KEIR RADNEDGE REPORTS: The man who pushed Manchester City back into UEFA sights is currently in a Portuguese jail awaiting trial on 147 counts relating to illegal hacking of the business secrets of top clubs Benfica, Sporting and Porto.
Rui Pinto is not accused of anything outside Portuguese jurisdiction but he is the individual centrally responsible – on his own admission – of delving beyond the dirty firewalls of European football businessmen.
He calls himself a whistleblower; to the clubs, their officials and agents he is a criminal hacker.
Either way, Rui Pinto and his unknown accomplices came up with the documentation on which German news magazine Der Spiegel and the Football Leaks operation feasted to City’s anger in November 2018.
City were alleged to have benefited three times over from a plan to circumvent the European federation’s financial fair play regulations.
Firstly they allegedly broke the rules by not restricting spending in line with revenue; secondly, they used an offshore company to invest extra monies from the Abu Dhabi owners; and thirdly they exerted heavy pressure on UEFA, and then general secretary Gianni Infantino in particular, to ‘go easy’ on sanctions.
City had been bought by the Abu Dhabi United Group, an investment vehicle of the Gulf state, in 2008.
The new owners immediately threw vast sums of money at the club. They bought world-class players, paid world-class wages, contracted arguably the most successful modern manager, upgraded the already-comparatively new stadium, built a state-of-the-art training centre and invested generously in local community projects.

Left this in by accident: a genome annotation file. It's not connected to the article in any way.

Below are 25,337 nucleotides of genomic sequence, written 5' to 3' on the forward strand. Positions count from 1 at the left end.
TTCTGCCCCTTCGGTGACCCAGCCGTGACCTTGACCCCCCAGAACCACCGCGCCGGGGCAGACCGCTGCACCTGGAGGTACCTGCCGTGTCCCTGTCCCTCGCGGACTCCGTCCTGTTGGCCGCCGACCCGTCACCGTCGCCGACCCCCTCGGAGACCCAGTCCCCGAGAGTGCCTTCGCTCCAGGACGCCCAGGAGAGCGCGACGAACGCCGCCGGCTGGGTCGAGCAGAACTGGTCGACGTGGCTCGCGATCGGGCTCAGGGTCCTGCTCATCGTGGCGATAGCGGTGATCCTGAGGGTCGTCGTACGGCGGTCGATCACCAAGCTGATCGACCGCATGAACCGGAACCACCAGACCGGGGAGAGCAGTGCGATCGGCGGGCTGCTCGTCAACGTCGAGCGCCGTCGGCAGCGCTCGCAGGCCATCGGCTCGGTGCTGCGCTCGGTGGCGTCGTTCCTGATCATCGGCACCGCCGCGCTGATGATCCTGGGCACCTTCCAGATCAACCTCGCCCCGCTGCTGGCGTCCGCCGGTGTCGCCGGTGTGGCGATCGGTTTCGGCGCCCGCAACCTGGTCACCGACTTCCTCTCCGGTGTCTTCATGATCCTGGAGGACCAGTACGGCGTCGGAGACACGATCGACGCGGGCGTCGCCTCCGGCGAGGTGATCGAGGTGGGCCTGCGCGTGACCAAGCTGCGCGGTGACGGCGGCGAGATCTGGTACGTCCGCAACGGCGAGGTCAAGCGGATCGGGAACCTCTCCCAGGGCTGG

At that point this investment had been rewarded with Premier League success in 2012, 2014 and 2018, one FA Cup, three League Cups and the fifth-highest revenue in football at €527.7m.
But then along came financial fair play.
In 2014 City were found guilty of breaking the rules and were punished with a fine, salary cap, transfer cap and squad size reduction.
City fans were furious. Hence they regularly jeer the Champions League anthem and have even stayed away from games. A 55 000-capacity stadium has averaged only 45,000 for group matches.
So City, both at board level and on the terraces, have no love for UEFA. Much of the fan response to the Football Leaks revelations is that Europe’s establishment fears City because it wants to protect ‘old money’ from ‘new money.’
But City’s attempt in 2019 to persuade the Court of Arbitration to halt the UEFA investigation in its tracks was dismissed. Hence the latest turn of events.
Heavy spending by foreign owners is no longer a big issue in English football.
It is more than a decade since the then Arsenal manager Arsene Wenger complained about “financial doping.” But his anger and envy had been directed at Chelsea, long before City’s explosion. City’s subsequent spending makes Roman Abramovich’s investment look like small change.
Where did the money come from?
The Football Leaks documents quoted by Der Spiegel suggest that ADUG channelled investment into the club in the guise of sponsorship deals with Abu Dhabi companies. They claim that those deals were not as big as declared, and that owner Sheikh Mansour made up the shortfall via a complex network of offshore companies.
Senior executive Simon Pearce was quoted as saying in an one : “As we discussed, the annual direct obligation for Aabar is £3m. The remaining £12m will come from alternative sources provided by His Highness.”
There was even an allegation that a City sponsor had been persuaded to pay a £5m bonus for winning the FA Cup in 2013 even though they lost the final to Wigan.
City denied any wrongdoing when the first tranche of documents were published, saying: “We will not be providing any comment on out of context materials purportedly hacked or stolen from City Football Group and Manchester City personnel and associated people. The attempt to damage the club’s reputation is organised and clear.”
One point is incontrovertible: Financial fair play was created to fight the ‘debt mountain’ but City are now the most financially secure club in English and perhaps European and even world football.